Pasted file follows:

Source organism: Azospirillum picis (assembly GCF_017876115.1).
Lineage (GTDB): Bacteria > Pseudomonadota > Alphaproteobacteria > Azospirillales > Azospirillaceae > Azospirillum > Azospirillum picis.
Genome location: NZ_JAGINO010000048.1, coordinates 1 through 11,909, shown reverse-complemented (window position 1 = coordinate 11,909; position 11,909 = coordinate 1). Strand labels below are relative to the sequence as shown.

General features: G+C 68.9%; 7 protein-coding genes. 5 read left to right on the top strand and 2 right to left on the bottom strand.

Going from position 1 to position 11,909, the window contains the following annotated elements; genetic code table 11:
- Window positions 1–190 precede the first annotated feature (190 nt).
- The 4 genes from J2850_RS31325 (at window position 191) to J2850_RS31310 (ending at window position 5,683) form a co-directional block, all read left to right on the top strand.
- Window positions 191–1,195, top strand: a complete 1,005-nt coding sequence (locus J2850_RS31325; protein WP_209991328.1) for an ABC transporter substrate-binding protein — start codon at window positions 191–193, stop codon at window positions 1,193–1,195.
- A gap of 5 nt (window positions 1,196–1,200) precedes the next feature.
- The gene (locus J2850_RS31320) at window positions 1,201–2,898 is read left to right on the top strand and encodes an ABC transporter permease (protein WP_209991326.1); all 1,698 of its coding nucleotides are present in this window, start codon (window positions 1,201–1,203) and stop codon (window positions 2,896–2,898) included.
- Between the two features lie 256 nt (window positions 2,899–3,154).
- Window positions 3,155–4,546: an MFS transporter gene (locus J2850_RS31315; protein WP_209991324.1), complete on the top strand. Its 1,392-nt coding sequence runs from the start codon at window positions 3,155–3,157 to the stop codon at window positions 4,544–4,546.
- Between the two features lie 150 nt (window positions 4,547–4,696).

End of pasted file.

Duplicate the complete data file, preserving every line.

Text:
Source organism: Azospirillum picis (assembly GCF_017876115.1).
Lineage (GTDB): Bacteria > Pseudomonadota > Alphaproteobacteria > Azospirillales > Azospirillaceae > Azospirillum > Azospirillum picis.
Genome location: NZ_JAGINO010000048.1, coordinates 1 through 11,909, shown reverse-complemented (window position 1 = coordinate 11,909; position 11,909 = coordinate 1). Strand labels below are relative to the sequence as shown.

General features: G+C 68.9%; 7 protein-coding genes. 5 read left to right on the top strand and 2 right to left on the bottom strand.

Going from position 1 to position 11,909, the window contains the following annotated elements; genetic code table 11:
- Window positions 1–190 precede the first annotated feature (190 nt).
- The 4 genes from J2850_RS31325 (at window position 191) to J2850_RS31310 (ending at window position 5,683) form a co-directional block, all read left to right on the top strand.
- Window positions 191–1,195, top strand: a complete 1,005-nt coding sequence (locus J2850_RS31325; protein WP_209991328.1) for an ABC transporter substrate-binding protein — start codon at window positions 191–193, stop codon at window positions 1,193–1,195.
- A gap of 5 nt (window positions 1,196–1,200) precedes the next feature.
- The gene (locus J2850_RS31320) at window positions 1,201–2,898 is read left to right on the top strand and encodes an ABC transporter permease (protein WP_209991326.1); all 1,698 of its coding nucleotides are present in this window, start codon (window positions 1,201–1,203) and stop codon (window positions 2,896–2,898) included.
- Between the two features lie 256 nt (window positions 2,899–3,154).
- Window positions 3,155–4,546: an MFS transporter gene (locus J2850_RS31315; protein WP_209991324.1), complete on the top strand. Its 1,392-nt coding sequence runs from the start codon at window positions 3,155–3,157 to the stop codon at window positions 4,544–4,546.
- Between the two features lie 150 nt (window positions 4,547–4,696).